Sen. Bernie Sanders on Thursday added progressive meat to the bones of the Green New Deal with the release of his comprehensive $16.3 trillion climate change program ahead of a campaign stop in Paradise, California, the city leveled by a devastating 2018 wildfire.
Sanders was an early backer of the activist-inspired Green New Deal framework and introduced, with Reps. Alexandria Ocasio-Cortez and Earl Blumenauer, a resolution in July to declare climate change a national emergency.
“Young people, advocates, tribes, cities and states all over this country have already begun this important work,” the campaign says in its new pitch, “and we will continue to follow their lead.”
The Sanders plan channels the rhetoric of the climate movement, calling for a World War II-style mobilization to halt and reverse the effects of global warming over a decade. In the process, the campaign claims, it would create 20 million new jobs in “steel and auto manufacturing, construction, energy efficiency retrofitting, coding and server farms, and renewable power plants.” Sanders’ blueprint will be compared to proposals put forward by Sen. Elizabeth Warren and Washington Gov. Jay Inslee, who released a robust suite of cross-sector plans before ending his campaign on Wednesday.
In a CNN poll from late April, 96% of potential Democratic voters said “aggressive action to slow the effects of climate change” was somewhat or very important – the closest to a unanimous finding in the survey. The Democratic National Committee has so far not hosted a climate-specific debate, but 10 of the 2020 primary candidates will take part in a September 4 CNN town hall focused exclusively on the crisis.
During his time in office, President Donald Trump has rolled back dozens of environmental rules and regulations. Sanders in his plan promises to “aggressively enforce” the Clean Air Act, through the Environmental Protection Agency, to restrict dangerous emissions.
But the proposals unveiled Thursday go much further.
Sanders’ prime targets include meeting the Intergovernmental Panel on Climate Change’s goal of 100% renewable energy for electricity and transportation by 2030; cutting domestic emissions by 71% over that period; creating a $526 billion electric “smart grid;” investing $200 billion in the Green Climate Fund; and prioritizing what activists call a “just transition” for fossil fuel workers who would be dislocated during the transition.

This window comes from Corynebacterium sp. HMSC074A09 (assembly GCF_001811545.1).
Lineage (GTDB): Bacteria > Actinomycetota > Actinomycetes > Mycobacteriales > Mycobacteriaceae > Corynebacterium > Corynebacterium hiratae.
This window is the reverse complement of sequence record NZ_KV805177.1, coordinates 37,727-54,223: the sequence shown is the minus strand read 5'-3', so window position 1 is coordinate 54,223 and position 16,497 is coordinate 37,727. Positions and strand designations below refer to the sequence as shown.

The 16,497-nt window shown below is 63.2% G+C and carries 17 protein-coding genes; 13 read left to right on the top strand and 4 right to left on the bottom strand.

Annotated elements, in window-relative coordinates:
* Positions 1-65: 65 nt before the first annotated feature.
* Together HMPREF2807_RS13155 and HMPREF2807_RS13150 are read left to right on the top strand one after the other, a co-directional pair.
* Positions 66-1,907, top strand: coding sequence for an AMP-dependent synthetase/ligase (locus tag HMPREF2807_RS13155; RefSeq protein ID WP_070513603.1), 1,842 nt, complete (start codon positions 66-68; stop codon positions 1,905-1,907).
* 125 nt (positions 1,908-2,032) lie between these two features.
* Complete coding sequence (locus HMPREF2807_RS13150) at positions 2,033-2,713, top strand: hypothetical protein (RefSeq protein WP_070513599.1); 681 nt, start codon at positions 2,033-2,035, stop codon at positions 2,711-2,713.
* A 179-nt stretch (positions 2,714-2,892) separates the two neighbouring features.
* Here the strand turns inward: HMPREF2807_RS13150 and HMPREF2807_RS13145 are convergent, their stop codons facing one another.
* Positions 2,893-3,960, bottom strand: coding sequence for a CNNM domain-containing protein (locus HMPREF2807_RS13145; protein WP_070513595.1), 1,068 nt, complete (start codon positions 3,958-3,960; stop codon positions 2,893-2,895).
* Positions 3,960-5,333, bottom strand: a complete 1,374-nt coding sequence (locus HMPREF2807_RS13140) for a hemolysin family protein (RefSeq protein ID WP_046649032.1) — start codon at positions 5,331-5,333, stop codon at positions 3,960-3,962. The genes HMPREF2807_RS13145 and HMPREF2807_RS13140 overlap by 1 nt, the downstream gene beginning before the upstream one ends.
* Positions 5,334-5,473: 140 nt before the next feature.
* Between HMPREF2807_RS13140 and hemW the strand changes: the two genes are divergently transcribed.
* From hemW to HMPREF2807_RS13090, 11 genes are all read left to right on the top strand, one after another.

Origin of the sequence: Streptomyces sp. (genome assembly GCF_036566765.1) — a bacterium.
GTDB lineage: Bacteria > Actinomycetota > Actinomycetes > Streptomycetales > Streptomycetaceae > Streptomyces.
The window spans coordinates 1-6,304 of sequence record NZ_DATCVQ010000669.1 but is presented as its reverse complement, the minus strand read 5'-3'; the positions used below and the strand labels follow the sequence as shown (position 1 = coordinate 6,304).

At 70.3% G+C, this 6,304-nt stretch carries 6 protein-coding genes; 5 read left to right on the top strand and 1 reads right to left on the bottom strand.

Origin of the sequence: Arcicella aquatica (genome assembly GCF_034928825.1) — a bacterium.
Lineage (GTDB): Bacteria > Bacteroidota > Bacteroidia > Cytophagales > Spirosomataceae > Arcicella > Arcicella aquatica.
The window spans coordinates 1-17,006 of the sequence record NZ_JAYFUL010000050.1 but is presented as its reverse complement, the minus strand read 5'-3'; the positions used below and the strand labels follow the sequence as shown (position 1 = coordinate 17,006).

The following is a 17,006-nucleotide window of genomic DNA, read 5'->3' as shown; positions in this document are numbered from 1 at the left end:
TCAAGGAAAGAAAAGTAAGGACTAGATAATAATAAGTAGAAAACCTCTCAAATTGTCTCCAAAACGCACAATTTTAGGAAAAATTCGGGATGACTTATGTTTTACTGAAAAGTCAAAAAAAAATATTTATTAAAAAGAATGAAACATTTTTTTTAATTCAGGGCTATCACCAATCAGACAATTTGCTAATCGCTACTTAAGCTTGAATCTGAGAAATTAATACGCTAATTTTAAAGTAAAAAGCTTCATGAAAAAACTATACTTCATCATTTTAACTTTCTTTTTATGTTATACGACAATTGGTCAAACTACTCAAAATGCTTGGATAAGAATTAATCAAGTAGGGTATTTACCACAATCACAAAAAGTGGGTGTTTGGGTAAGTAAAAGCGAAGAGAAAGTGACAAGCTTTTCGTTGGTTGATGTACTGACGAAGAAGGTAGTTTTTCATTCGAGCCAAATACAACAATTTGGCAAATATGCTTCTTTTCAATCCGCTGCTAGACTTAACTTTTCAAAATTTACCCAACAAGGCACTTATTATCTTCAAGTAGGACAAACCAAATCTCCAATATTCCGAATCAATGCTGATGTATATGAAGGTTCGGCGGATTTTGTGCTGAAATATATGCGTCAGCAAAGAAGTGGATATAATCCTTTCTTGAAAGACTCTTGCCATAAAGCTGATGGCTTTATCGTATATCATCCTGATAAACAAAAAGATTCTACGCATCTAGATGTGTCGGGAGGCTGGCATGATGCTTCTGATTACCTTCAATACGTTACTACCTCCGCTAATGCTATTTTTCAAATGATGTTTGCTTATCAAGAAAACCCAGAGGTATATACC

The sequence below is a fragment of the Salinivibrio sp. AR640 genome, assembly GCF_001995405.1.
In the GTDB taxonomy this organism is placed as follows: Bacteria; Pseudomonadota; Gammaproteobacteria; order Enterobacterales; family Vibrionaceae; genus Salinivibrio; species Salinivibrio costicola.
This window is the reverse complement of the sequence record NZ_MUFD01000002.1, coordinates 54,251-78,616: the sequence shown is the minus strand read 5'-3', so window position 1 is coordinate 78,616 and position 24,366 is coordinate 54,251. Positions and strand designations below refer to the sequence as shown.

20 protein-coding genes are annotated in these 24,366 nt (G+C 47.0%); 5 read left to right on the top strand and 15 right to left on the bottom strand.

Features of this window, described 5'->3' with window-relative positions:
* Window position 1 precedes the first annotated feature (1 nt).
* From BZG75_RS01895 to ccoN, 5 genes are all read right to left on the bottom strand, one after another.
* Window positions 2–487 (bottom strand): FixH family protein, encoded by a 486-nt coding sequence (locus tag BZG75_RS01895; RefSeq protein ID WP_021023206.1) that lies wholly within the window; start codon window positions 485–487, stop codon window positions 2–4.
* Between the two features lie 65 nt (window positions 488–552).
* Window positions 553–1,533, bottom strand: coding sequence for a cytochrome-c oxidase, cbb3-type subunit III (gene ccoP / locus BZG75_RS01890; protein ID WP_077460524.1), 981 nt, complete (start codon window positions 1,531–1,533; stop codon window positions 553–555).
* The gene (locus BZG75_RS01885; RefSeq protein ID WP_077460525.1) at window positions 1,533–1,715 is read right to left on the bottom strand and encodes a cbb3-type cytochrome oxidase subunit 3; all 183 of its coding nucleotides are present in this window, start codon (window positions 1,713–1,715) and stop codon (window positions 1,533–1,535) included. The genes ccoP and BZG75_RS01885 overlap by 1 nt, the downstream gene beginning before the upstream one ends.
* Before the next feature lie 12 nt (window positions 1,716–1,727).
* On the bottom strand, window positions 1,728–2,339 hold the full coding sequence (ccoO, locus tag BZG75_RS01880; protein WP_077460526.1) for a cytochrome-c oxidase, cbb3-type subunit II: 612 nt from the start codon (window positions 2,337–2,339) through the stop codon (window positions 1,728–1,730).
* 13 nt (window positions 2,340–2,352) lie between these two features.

The Vermont independent would also cut off billions in subsidies to fossil fuel companies and impose bans on extractive practices, including fracking and mountaintop coal mining, while halting the import and export of coal, oil and natural gas. Additionally, he would use his Justice Department and the Securities and Exchange Commission to pursue criminal and civil cases against energy companies that hid or withheld information – over decades – about the damage their businesses were doing to the environment.
Sanders in 2015 and 2016, during his first presidential campaign, memorably called climate change the foremost national security threat. In recent remarks on the campaign trail, he has promised to reassert US power internationally by taking a more assertive role in climate talks.
“Climate change cannot only be addressed by the United States. It is a global issue,” Sanders said this week in Iowa. “But my promise to you is, instead of ignoring this issue as Trump does, I will help lead the world in bringing countries together to address the issue.”
The proposal is the most in-depth to date from Sanders, who says it will “pay for itself over 15 years” and includes new details on the potential funding sources.
The most significant, at an estimated $6.4 trillion, would come from revenue generated by the sale of clean energy – which will be administered by publicly owned utilities – between 2023 and 2035. Before that, Sanders would cut military spending used to protect global energy interests by more than $1.2 trillion while hitting up fossil fuel companies for more than $3 trillion in “litigation (against polluters), fees, and taxes.” An additional $2.3 trillion, the campaign says, would be raised from the taxes paid on the 20 million new jobs it promises to create.
Part of that money would go toward mitigating the damage already done by climate change – with $162 billion set aside for coastal communities under threat and an additional $18 billion going toward firefighters to combat a spike in dangerous wildfires like the one in Paradise.
To deliver the political will for such a radical transformation, Sanders, as he has throughout his presidential campaigns, is counting on the youth-led activists and progressive movements that he has often inspired and, now, hopes to count on as a source of electoral strength.
Their continued vigor and ability to successfully pressure elected officials is written into the plan.
“We will do this,” the campaign says, “by coming together in a truly inclusive movement that prioritizes young people, workers, indigenous peoples, communities of color, and other historically marginalized groups to take on the fossil fuel industry and other polluters to push this over the finish line and lead the globe in solving the climate crisis.”